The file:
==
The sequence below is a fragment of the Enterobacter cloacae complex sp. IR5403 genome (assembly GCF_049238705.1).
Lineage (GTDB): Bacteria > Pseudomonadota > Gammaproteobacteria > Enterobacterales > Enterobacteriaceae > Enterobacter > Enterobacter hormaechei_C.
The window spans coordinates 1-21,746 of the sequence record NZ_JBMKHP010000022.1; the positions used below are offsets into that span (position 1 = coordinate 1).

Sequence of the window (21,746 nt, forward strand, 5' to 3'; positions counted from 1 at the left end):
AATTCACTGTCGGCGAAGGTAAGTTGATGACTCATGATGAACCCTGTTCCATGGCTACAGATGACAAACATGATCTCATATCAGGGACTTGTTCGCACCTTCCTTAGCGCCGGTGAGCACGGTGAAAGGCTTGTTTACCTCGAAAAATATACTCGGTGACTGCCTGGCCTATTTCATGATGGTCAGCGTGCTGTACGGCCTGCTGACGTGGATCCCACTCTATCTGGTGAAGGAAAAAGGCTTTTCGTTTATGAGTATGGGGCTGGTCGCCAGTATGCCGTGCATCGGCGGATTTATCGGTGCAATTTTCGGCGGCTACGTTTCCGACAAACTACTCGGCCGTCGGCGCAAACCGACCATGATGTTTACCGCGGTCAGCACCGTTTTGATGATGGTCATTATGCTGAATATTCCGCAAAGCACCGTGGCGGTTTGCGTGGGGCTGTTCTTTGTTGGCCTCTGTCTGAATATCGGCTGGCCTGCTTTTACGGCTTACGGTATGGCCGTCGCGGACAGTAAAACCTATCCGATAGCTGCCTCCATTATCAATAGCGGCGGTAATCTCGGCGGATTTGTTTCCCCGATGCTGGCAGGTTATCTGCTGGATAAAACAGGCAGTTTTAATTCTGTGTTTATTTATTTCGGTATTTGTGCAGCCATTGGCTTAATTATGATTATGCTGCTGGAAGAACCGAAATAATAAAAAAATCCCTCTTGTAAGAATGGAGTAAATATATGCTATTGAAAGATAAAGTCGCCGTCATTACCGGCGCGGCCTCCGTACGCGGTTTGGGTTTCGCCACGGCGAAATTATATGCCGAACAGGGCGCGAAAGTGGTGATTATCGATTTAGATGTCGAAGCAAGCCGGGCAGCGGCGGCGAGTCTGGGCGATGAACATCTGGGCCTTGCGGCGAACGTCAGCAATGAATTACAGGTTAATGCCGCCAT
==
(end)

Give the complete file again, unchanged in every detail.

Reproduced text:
The sequence below is a fragment of the Enterobacter cloacae complex sp. IR5403 genome (assembly GCF_049238705.1).
Lineage (GTDB): Bacteria > Pseudomonadota > Gammaproteobacteria > Enterobacterales > Enterobacteriaceae > Enterobacter > Enterobacter hormaechei_C.
The window spans coordinates 1-21,746 of the sequence record NZ_JBMKHP010000022.1; the positions used below are offsets into that span (position 1 = coordinate 1).

Sequence of the window (21,746 nt, forward strand, 5' to 3'; positions counted from 1 at the left end):
AATTCACTGTCGGCGAAGGTAAGTTGATGACTCATGATGAACCCTGTTCCATGGCTACAGATGACAAACATGATCTCATATCAGGGACTTGTTCGCACCTTCCTTAGCGCCGGTGAGCACGGTGAAAGGCTTGTTTACCTCGAAAAATATACTCGGTGACTGCCTGGCCTATTTCATGATGGTCAGCGTGCTGTACGGCCTGCTGACGTGGATCCCACTCTATCTGGTGAAGGAAAAAGGCTTTTCGTTTATGAGTATGGGGCTGGTCGCCAGTATGCCGTGCATCGGCGGATTTATCGGTGCAATTTTCGGCGGCTACGTTTCCGACAAACTACTCGGCCGTCGGCGCAAACCGACCATGATGTTTACCGCGGTCAGCACCGTTTTGATGATGGTCATTATGCTGAATATTCCGCAAAGCACCGTGGCGGTTTGCGTGGGGCTGTTCTTTGTTGGCCTCTGTCTGAATATCGGCTGGCCTGCTTTTACGGCTTACGGTATGGCCGTCGCGGACAGTAAAACCTATCCGATAGCTGCCTCCATTATCAATAGCGGCGGTAATCTCGGCGGATTTGTTTCCCCGATGCTGGCAGGTTATCTGCTGGATAAAACAGGCAGTTTTAATTCTGTGTTTATTTATTTCGGTATTTGTGCAGCCATTGGCTTAATTATGATTATGCTGCTGGAAGAACCGAAATAATAAAAAAATCCCTCTTGTAAGAATGGAGTAAATATATGCTATTGAAAGATAAAGTCGCCGTCATTACCGGCGCGGCCTCCGTACGCGGTTTGGGTTTCGCCACGGCGAAATTATATGCCGAACAGGGCGCGAAAGTGGTGATTATCGATTTAGATGTCGAAGCAAGCCGGGCAGCGGCGGCGAGTCTGGGCGATGAACATCTGGGCCTTGCGGCGAACGTCAGCAATGAATTACAGGTTAATGCCGCCAT